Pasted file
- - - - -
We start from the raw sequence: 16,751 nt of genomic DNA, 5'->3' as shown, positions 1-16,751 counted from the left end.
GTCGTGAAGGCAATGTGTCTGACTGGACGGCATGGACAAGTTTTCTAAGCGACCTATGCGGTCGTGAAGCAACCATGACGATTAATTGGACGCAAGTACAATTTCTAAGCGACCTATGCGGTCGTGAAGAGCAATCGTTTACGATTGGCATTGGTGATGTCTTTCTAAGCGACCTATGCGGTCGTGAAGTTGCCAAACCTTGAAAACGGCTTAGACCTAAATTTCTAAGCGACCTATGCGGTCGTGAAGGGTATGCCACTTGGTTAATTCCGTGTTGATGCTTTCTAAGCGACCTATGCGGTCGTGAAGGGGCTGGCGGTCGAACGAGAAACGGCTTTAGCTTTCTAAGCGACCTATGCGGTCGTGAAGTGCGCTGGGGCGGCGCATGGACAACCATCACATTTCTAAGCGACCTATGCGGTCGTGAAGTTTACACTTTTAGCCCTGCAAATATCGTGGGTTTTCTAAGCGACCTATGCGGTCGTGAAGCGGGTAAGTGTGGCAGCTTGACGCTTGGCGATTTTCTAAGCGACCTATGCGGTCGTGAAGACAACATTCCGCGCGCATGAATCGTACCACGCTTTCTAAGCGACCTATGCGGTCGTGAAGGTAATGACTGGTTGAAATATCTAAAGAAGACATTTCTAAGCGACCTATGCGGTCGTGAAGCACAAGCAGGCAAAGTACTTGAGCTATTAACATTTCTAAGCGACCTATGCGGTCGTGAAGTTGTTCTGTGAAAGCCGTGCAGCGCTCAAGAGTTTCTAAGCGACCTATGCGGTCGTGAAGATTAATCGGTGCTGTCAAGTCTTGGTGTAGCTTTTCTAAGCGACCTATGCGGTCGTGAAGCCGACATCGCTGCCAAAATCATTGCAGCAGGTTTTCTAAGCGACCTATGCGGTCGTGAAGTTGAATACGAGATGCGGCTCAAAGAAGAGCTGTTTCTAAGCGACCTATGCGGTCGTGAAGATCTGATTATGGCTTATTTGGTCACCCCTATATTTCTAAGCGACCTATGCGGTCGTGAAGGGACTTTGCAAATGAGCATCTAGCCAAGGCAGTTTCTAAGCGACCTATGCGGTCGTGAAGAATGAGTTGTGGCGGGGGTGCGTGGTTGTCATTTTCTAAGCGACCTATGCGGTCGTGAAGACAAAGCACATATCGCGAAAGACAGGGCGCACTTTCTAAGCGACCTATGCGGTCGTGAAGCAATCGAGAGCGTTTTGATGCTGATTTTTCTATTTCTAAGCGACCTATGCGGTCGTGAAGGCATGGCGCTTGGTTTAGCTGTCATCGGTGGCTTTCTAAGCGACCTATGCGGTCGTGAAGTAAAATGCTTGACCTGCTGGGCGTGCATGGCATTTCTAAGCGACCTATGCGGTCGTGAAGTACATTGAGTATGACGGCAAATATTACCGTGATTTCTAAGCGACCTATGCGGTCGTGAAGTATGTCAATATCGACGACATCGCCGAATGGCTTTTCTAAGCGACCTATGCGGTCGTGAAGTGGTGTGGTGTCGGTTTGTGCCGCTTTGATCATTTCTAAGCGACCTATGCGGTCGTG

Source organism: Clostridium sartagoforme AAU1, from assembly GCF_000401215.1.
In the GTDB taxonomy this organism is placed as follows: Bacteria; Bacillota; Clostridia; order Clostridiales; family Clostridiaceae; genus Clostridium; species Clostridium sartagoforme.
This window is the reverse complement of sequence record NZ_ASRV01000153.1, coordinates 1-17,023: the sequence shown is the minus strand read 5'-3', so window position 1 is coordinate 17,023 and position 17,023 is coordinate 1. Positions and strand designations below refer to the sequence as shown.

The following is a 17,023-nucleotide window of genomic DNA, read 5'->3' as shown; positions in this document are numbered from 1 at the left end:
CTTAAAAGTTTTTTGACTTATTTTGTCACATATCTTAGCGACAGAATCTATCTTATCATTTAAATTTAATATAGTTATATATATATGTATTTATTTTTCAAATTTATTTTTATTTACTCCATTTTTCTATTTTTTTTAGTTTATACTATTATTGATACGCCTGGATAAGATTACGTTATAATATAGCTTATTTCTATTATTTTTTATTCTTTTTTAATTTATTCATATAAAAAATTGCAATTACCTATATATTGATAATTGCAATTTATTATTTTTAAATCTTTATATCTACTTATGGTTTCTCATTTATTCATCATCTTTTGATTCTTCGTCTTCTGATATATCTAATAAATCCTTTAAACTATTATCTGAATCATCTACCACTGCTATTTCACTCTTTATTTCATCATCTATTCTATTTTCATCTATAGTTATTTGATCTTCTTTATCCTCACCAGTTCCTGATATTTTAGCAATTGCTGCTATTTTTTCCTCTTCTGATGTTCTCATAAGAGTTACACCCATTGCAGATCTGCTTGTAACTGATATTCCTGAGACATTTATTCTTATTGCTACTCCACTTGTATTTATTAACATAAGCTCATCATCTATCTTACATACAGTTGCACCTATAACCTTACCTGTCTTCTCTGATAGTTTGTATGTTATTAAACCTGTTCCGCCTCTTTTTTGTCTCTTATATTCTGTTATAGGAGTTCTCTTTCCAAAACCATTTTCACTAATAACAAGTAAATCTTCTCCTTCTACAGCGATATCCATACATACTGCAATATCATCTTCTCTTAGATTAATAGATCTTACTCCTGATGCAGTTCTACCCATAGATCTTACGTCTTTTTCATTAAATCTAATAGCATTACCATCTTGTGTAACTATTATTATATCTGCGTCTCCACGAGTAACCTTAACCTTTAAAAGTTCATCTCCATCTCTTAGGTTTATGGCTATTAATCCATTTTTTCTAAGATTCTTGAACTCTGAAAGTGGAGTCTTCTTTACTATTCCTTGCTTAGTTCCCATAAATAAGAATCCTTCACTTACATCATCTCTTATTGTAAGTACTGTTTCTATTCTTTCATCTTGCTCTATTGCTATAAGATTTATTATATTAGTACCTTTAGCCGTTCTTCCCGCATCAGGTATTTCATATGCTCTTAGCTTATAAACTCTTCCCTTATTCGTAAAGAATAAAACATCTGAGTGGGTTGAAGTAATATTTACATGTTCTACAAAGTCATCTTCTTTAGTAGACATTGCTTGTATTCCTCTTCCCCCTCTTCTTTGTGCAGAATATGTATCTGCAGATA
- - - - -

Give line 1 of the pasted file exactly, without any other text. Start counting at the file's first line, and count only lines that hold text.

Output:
We start from the raw sequence: 16,751 nt of genomic DNA, 5'->3' as shown, positions 1-16,751 counted from the left end.